Index-linked gilts with a three-month lag trade and are issued on the basis of the real clean price per £100 nominal. Settlement proceeds are calculated by multiplying the real clean price by the relevant index ratio to get the inflation-adjusted clean price and then adding the (inflation-adjusted) accrued interest to this.
Eight-month lag index-linked gilts
To calculate the inflation adjustment two RPI figures are required - that applicable to the gilt when it was originally issued and that relating to the current interest payment. In each case the RPI figures used are those applicable eight months before the relevant dates (e.g. for a November dividend date the RPI from the previous March is used). This “indexation lag” is required so that the size of each forthcoming interest payment is known at the start of the coupon period, thereby allowing the accrued interest to be calculated.
Double-dated conventional gilts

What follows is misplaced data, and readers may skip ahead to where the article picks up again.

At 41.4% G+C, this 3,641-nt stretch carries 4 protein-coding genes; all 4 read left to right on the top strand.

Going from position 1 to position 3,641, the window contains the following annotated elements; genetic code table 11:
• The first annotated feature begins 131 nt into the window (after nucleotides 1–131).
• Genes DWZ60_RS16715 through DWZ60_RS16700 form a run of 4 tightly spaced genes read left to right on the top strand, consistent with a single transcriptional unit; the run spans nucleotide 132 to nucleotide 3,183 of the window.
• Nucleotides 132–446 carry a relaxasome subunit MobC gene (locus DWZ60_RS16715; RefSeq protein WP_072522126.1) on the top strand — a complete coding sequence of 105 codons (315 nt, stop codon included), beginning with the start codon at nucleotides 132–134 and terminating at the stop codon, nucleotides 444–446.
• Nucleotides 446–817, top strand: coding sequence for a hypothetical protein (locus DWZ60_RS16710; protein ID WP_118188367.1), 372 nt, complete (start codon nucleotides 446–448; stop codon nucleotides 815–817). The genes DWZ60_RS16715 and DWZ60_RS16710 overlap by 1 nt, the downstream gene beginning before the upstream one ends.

In the past, the Government has issued double-dated gilts with a band of maturity dates. There are now only two of these bonds remaining in issue, with first and final maturity dates fairly close together (3-4 years apart). The Government can choose to redeem these gilts in whole, or in part, on any day between the first and final maturity dates, subject to giving not less than three months' notice in the London Gazette. Where the coupon on a double-dated gilt is higher than the prevailing market rate, the Government will usually have an incentive to redeem the gilt on the first maturity date and refinance it at the lower prevailing rate.
The two remaining double-dated gilts are “rumps”. Rump gilts are small, generally older, illiquid gilts in which the Gilt-edged Market Makers are not required to make markets. Rump gilts are not available for purchase from the DMO.